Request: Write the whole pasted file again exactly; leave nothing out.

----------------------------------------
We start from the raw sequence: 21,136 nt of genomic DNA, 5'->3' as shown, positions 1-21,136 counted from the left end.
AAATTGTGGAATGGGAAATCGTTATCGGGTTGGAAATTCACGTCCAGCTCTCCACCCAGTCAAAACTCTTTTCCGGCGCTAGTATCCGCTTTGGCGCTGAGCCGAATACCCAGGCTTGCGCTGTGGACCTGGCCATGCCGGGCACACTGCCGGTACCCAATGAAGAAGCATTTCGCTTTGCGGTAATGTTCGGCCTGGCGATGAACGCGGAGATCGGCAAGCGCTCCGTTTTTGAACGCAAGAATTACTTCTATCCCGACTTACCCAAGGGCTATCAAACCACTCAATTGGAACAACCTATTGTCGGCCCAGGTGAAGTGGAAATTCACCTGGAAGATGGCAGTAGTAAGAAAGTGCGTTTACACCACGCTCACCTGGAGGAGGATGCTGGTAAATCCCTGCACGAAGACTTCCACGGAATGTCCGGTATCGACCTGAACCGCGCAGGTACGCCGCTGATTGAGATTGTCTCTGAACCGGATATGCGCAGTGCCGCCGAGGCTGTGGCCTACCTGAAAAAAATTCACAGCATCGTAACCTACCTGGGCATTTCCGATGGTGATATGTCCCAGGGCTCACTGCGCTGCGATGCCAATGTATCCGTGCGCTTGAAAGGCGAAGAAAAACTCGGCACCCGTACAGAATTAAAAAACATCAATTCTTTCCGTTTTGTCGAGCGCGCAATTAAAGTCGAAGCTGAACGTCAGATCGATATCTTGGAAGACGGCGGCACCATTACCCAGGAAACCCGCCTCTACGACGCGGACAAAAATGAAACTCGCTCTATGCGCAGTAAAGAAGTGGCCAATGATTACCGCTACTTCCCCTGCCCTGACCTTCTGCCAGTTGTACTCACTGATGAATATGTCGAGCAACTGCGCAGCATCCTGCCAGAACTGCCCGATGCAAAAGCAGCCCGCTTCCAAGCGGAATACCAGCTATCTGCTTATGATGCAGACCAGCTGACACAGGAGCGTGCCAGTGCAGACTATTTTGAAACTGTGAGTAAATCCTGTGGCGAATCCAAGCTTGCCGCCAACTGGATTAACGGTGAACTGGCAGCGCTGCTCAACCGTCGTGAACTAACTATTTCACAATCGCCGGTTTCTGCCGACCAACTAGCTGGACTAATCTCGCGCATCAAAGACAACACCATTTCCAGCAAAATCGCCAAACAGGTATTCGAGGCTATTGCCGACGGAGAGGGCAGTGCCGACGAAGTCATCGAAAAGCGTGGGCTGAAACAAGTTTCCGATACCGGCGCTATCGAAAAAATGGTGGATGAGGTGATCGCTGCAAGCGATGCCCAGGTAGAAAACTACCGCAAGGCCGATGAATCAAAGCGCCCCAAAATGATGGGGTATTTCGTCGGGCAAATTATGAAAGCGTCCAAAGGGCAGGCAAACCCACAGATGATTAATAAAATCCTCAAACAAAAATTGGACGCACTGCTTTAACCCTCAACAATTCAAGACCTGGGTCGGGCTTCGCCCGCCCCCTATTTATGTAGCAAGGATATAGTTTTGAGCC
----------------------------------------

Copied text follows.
We start from the raw sequence: 21,136 nt of genomic DNA, 5'->3' as shown, positions 1-21,136 counted from the left end.
AAATTGTGGAATGGGAAATCGTTATCGGGTTGGAAATTCACGTCCAGCTCTCCACCCAGTCAAAACTCTTTTCCGGCGCTAGTATCCGCTTTGGCGCTGAGCCGAATACCCAGGCTTGCGCTGTGGACCTGGCCATGCCGGGCACACTGCCGGTACCCAATGAAGAAGCATTTCGCTTTGCGGTAATGTTCGGCCTGGCGATGAACGCGGAGATCGGCAAGCGCTCCGTTTTTGAACGCAAGAATTACTTCTATCCCGACTTACCCAAGGGCTATCAAACCACTCAATTGGAACAACCTATTGTCGGCCCAGGTGAAGTGGAAATTCACCTGGAAGATGGCAGTAGTAAGAAAGTGCGTTTACACCACGCTCACCTGGAGGAGGATGCTGGTAAATCCCTGCACGAAGACTTCCACGGAATGTCCGGTATCGACCTGAACCGCGCAGGTACGCCGCTGATTGAGATTGTCTCTGAACCGGATATGCGCAGTGCCGCCGAGGCTGTGGCCTACCTGAAAAAAATTCACAGCATCGTAACCTACCTGGGCATTTCCGATGGTGATATGTCCCAGGGCTCACTGCGCTGCGATGCCAATGTATCCGTGCGCTTGAAAGGCGAAGAAAAACTCGGCACCCGTACAGAATTAAAAAACATCAATTCTTTCCGTTTTGTCGAGCGCGCAATTAAAGTCGAAGCTGAACGTCAGATCGATATCTTGGAAGACGGCGGCACCATTACCCAGGAAACCCGCCTCTACGACGCGGACAAAAATGAAACTCGCTCTATGCGCAGTAAAGAAGTGGCCAATGATTACCGCTACTTCCCCTGCCCTGACCTTCTGCCAGTTGTACTCACTGATGAATATGTCGAGCAACTGCGCAGCATCCTGCCAGAACTGCCCGATGCAAAAGCAGCCCGCTTCCAAGCGGAATACCAGCTATCTGCTTATGATGCAGACCAGCTGACACAGGAGCGTGCCAGTGCAGACTATTTTGAAACTGTGAGTAAATCCTGTGGCGAATCCAAGCTTGCCGCCAACTGGATTAACGGTGAACTGGCAGCGCTGCTCAACCGTCGTGAACTAACTATTTCACAATCGCCGGTTTCTGCCGACCAACTAGCTGGACTAATCTCGCGCATCAAAGACAACACCATTTCCAGCAAAATCGCCAAACAGGTATTCGAGGCTATTGCCGACGGAGAGGGCAGTGCCGACGAAGTCATCGAAAAGCGTGGGCTGAAACAAGTTTCCGATACCGGCGCTATCGAAAAAATGGTGGATGAGGTGATCGCTGCAAGCGATGCCCAGGTAGAAAACTACCGCAAGGCCGATGAATCAAAGCGCCCCAAAATGATGGGGTATTTCGTCGGGCAAATTATGAAAGCGTCCAAAGGGCAGGCAAACCCACAGATGATTAATAAAATCCTCAAACAAAAATTGGACGCACTGCTTTAACCCTCAACAATTCAAGACCTGGGTCGGGCTTCGCCCGCCCCCTATTTATGTAGCAAGGATATAGTTTTGAGCC